Beijing goes into 'wartime mode' and locks down after a spike in coronavirus cases emerge at a wholesale market

Beijing goes into 'wartime mode' and locks down after a spike in coronavirus cases emerge at a wholesale market
Customers wearing face masks buy pork meat at the Xinfadi wholesale market, as the country is hit by an outbreak of the novel coronavirus disease (COVID-19), in Beijing, China February 19, 2020.Tingshu Wang/Reuters
  • A district in Beijing discovered a cluster of novel coronavirus cases tied to a major wholesale market this week and said it was going into "wartime emergency mode."
  • Out of 517 people tested at the Xinfadi wholesale market in the southwest district of Fengtai, 45 tested positive but were not showing symptoms, according to Beijing's Center for Disease Control and Prevention.
  • The spike in infections has prompted the capital to immediately ban inter-province tourism, shut schools, and suspend sports events.
  • Chinese authorities are on high alert to new clusters of the virus emerging at markets after a seafood market in Wuhan became the suspected epicenter of the global coronavirus outbreak.

A district in Beijing said it was in "wartime emergency mode" after a cluster of novel coronavirus cases emerged at a major wholesale market.

The discovery came after a man who had visited the Xinfadi market in the southwest district of Fengtai on June 3, tested positive for the coronavirus on Thursday, according to Beijing's Center for Disease Control and Prevention.

Chu Junwei, a Fengtai district official, said the area was in "wartime emergency mode" at a press briefing on Saturday. The district locked down 11 neighborhoods close to the market, which is the biggest meat and vegetable market in the capital city.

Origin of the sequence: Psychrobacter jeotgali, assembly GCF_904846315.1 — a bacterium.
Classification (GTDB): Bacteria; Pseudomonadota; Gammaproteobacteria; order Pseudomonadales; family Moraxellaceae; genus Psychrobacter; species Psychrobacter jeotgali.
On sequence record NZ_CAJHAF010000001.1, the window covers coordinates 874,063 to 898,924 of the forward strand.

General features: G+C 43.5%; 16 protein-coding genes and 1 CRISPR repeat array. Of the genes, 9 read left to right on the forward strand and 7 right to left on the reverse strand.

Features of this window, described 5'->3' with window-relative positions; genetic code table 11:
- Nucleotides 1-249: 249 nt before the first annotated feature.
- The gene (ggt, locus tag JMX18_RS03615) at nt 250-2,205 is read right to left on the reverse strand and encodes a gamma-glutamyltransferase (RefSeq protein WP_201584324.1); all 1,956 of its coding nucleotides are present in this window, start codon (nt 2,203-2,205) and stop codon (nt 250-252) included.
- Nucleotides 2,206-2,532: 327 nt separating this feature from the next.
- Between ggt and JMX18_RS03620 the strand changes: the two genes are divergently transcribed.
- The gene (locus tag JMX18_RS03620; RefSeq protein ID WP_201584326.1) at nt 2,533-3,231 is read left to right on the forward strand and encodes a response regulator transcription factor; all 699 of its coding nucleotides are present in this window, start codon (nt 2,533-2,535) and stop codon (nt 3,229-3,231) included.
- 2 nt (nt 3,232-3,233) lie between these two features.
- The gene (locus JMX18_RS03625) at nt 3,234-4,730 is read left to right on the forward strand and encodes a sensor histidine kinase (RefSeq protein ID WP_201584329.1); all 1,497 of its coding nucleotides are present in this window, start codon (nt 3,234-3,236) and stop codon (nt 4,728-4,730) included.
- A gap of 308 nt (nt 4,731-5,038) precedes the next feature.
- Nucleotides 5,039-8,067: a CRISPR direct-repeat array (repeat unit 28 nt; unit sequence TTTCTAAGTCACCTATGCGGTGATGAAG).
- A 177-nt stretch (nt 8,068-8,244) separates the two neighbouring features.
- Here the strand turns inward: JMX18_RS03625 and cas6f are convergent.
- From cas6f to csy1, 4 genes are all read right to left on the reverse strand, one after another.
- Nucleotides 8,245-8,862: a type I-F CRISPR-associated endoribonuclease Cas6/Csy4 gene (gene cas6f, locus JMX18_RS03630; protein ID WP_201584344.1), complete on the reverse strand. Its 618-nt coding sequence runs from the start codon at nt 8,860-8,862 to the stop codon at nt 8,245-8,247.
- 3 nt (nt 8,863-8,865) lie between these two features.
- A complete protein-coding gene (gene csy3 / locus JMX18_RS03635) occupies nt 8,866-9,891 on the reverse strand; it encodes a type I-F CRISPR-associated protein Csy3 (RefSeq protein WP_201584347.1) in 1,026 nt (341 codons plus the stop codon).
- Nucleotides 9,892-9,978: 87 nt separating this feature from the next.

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It prompted Beijing authorities to test and swab 1,940 workers in major supermarkets and other food markets in the Chinese capital.

Of 517 people tested at the district's Xinfadi wholesale market, 45 tested positive but were not exhibiting any symptoms, according to Reuters. Another person who visited a market in the northwestern Haidian district also tested positive for COVID-19.

Environmental samples taken at the market also showed strains of the coronavirus on a chopping board used for imported salmon, the Washington Post reported.
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The spike in infections also forced capital officials to ban inter-province tourism, shut some schools, and suspend sports events.

Xu Hejian, a spokesman for the Beijing municipal government, said at the press briefing on Saturday: "We would like to warn everyone not to drop their guard even for a second in epidemic prevention control: we must be prepared for a prolonged fight with the virus." "We have to stay alert to the risks of imported cases and to the fact that epidemic control in our city is complicated and serious, and will be here for a long time," he added.
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Though China has long passed its coronavirus peak, authorities in the country fear a second wave of the virus.

The first coronavirus case was reported at a seafood market in Wuhan, the capital of central China's Hubei province in December 2019. It has since infected more than 7.6 million people worldwide and caused more than 425,000 global deaths, according to John Hopkins University.

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